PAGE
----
Tourism June 19, 2024 | 1:04 pm

JetAir declared bankrupt by Curacao court

The Court of First Instance of Curacao has declared United Caribbean Airlines BV and JetAir Caribbean BV, collectively operating as JetAir, bankrupt.

JetAir was the sole airline based in Aruba, Curaçao, and Bonaire with jet aircraft, offering scheduled and charter flights connecting Curaçao with Aruba, Bonaire, Jamaica, the Dominican Republic, Haiti, St. Maarten, Suriname, and Colombia.

The airline received its operating permit in November 2019, just before the onset of the COVID-19 pandemic, which severely impacted its initial operations. Post-pandemic, JetAir aggressively resumed its services, targeting routes from Curaçao to Colombia, Jamaica, the Dominican Republic, Haiti, and St. Maarten. However, the expansion of local airlines Winair and Z Air, alongside the emergence of low-cost Arajet and the expansion of Sky High, constrained JetAir’s limited operations.

Additionally, the high operating costs of its Fokker 70 aircraft forced JetAir to ground one for spare parts. Recently, the airline was negotiating a transition to more cost-effective ATR 42/72 turboprops or smaller jets like the CRJ and ERJ.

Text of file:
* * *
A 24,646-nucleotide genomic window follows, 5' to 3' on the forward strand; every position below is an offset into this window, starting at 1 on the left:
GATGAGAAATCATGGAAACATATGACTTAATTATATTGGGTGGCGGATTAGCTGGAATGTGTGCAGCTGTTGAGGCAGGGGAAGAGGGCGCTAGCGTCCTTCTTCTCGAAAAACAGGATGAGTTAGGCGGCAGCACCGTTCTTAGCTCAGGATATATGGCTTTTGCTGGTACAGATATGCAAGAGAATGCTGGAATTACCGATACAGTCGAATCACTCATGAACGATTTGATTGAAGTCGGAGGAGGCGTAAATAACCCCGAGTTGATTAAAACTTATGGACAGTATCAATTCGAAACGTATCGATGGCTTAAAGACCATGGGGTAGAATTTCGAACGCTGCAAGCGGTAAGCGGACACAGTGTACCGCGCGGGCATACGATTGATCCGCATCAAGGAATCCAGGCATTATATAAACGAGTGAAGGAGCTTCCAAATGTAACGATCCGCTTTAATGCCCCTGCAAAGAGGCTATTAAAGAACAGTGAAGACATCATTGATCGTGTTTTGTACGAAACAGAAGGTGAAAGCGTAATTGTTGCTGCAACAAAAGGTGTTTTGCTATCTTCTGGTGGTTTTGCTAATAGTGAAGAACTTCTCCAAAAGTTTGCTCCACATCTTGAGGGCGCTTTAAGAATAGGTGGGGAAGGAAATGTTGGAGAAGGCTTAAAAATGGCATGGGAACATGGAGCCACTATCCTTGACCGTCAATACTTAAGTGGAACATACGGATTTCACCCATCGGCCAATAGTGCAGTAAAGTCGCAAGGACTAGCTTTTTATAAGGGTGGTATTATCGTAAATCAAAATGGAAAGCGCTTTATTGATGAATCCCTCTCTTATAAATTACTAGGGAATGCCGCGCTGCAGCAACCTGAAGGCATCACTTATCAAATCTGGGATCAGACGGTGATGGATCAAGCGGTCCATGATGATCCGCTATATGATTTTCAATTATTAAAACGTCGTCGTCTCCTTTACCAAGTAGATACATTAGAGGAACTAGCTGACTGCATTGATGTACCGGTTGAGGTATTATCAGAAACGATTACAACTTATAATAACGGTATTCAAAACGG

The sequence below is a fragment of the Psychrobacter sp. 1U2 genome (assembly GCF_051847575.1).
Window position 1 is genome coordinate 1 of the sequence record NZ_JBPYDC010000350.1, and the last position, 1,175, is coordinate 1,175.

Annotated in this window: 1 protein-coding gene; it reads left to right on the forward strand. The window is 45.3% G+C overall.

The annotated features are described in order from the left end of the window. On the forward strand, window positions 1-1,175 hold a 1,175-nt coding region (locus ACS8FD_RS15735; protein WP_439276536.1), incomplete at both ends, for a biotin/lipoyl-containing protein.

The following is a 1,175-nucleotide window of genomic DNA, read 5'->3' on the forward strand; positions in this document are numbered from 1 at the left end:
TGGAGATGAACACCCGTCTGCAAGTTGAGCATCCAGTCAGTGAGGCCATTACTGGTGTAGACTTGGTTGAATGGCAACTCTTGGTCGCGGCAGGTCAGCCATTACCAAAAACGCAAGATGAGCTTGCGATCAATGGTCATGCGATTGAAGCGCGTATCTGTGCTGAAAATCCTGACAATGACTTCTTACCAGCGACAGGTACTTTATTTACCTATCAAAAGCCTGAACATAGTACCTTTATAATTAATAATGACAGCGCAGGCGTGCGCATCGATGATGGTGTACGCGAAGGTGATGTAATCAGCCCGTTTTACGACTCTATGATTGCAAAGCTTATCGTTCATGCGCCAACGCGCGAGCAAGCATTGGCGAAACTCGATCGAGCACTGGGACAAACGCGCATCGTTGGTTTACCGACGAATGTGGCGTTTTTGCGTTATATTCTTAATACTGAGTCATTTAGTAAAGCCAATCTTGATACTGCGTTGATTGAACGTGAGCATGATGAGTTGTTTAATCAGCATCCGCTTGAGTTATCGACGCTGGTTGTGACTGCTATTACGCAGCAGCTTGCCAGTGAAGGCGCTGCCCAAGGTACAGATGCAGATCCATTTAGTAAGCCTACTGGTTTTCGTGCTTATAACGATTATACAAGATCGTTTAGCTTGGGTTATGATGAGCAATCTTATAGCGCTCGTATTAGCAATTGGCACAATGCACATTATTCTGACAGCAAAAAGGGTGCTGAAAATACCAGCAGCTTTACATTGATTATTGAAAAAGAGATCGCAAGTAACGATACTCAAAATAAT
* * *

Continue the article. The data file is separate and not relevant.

JetAir has reported losses amounting to 2 million Aruban florins (ANG), equivalent to 1.1 million dollars, in the first four months of 2024, as per Expreso Curaçao. The same source indicated that the board of directors compelled JetAir to cease operations and ground its sole Fokker 70 (PJ-JAB). Initially, the airline will need to inform passengers, employees, and other stakeholders, secure assets, and explore possibilities for a short-term resumption of flights.

JetAir’s bankruptcy aligns with the financial struggles of other Caribbean airlines such as Air Antilles and LIAT, both of which have since re-emerged with new investors.

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Paul Tierney
June 20, 2024 8:07 am

This company was operating with a fleet of two Fokker 70 aircraft. The Dutch Fokker company went bankrupt in 1996. No other company took it over. It is no wonder there were high costs of maintaining the planes. The obtaining of replacement parts, if any, had to be difficult or downright impossible, How JetAir, founded in 2006, was permitted to fly those planes under those circumstances defies explanation.

This a word of warning to the flying public. Be knowledgeable of the risks of travel from airline and aircraft you book on.